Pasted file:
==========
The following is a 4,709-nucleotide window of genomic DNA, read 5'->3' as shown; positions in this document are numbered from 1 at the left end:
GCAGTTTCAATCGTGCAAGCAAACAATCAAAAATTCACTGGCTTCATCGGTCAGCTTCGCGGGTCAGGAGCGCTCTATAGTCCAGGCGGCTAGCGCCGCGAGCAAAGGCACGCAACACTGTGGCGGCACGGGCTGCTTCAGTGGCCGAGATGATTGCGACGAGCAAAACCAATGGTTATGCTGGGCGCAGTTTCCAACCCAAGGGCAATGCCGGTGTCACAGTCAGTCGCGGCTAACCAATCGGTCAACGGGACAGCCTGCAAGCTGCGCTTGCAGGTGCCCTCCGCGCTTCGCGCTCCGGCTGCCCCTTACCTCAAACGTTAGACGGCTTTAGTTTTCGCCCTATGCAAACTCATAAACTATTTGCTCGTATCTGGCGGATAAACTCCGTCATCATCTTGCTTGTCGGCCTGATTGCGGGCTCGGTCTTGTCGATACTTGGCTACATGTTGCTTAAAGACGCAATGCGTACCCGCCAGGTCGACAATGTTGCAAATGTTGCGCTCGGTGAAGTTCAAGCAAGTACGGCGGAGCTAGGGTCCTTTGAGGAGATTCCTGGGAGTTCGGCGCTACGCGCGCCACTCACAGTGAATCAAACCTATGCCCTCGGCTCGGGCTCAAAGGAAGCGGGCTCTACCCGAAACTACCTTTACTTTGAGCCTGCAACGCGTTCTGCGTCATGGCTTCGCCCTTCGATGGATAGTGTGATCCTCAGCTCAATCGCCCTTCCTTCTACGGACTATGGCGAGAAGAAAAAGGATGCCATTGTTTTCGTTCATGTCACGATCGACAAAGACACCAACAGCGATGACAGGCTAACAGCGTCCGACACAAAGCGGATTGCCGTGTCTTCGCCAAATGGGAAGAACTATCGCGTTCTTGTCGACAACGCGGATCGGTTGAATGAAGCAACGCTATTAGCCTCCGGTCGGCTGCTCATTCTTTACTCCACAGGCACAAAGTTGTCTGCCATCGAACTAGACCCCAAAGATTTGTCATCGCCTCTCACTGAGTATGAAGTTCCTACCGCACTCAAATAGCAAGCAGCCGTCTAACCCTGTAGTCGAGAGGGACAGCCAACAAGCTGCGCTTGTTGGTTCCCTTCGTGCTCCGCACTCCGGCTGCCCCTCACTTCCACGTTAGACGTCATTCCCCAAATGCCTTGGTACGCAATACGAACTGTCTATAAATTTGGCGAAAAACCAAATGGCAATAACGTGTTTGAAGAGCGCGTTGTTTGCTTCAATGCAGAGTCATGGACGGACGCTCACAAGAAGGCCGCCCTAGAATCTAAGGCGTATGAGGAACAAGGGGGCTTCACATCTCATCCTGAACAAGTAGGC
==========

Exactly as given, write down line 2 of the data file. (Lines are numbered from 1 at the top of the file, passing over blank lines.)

GCAGTTTCAATCGTGCAAGCAAACAATCAAAAATTCACTGGCTTCATCGGTCAGCTTCGCGGGTCAGGAGCGCTCTATAGTCCAGGCGGCTAGCGCCGCGAGCAAAGGCACGCAACACTGTGGCGGCACGGGCTGCTTCAGTGGCCGAGATGATTGCGACGAGCAAAACCAATGGTTATGCTGGGCGCAGTTTCCAACCCAAGGGCAATGCCGGTGTCACAGTCAGTCGCGGCTAACCAATCGGTCAACGGGACAGCCTGCAAGCTGCGCTTGCAGGTGCCCTCCGCGCTTCGCGCTCCGGCTGCCCCTTACCTCAAACGTTAGACGGCTTTAGTTTTCGCCCTATGCAAACTCATAAACTATTTGCTCGTATCTGGCGGATAAACTCCGTCATCATCTTGCTTGTCGGCCTGATTGCGGGCTCGGTCTTGTCGATACTTGGCTACATGTTGCTTAAAGACGCAATGCGTACCCGCCAGGTCGACAATGTTGCAAATGTTGCGCTCGGTGAAGTTCAAGCAAGTACGGCGGAGCTAGGGTCCTTTGAGGAGATTCCTGGGAGTTCGGCGCTACGCGCGCCACTCACAGTGAATCAAACCTATGCCCTCGGCTCGGGCTCAAAGGAAGCGGGCTCTACCCGAAACTACCTTTACTTTGAGCCTGCAACGCGTTCTGCGTCATGGCTTCGCCCTTCGATGGATAGTGTGATCCTCAGCTCAATCGCCCTTCCTTCTACGGACTATGGCGAGAAGAAAAAGGATGCCATTGTTTTCGTTCATGTCACGATCGACAAAGACACCAACAGCGATGACAGGCTAACAGCGTCCGACACAAAGCGGATTGCCGTGTCTTCGCCAAATGGGAAGAACTATCGCGTTCTTGTCGACAACGCGGATCGGTTGAATGAAGCAACGCTATTAGCCTCCGGTCGGCTGCTCATTCTTTACTCCACAGGCACAAAGTTGTCTGCCATCGAACTAGACCCCAAAGATTTGTCATCGCCTCTCACTGAGTATGAAGTTCCTACCGCACTCAAATAGCAAGCAGCCGTCTAACCCTGTAGTCGAGAGGGACAGCCAACAAGCTGCGCTTGTTGGTTCCCTTCGTGCTCCGCACTCCGGCTGCCCCTCACTTCCACGTTAGACGTCATTCCCCAAATGCCTTGGTACGCAATACGAACTGTCTATAAATTTGGCGAAAAACCAAATGGCAATAACGTGTTTGAAGAGCGCGTTGTTTGCTTCAATGCAGAGTCATGGACGGACGCTCACAAGAAGGCCGCCCTAGAATCTAAGGCGTATGAGGAACAAGGGGGCTTCACATCTCATCCTGAACAAGTAGGC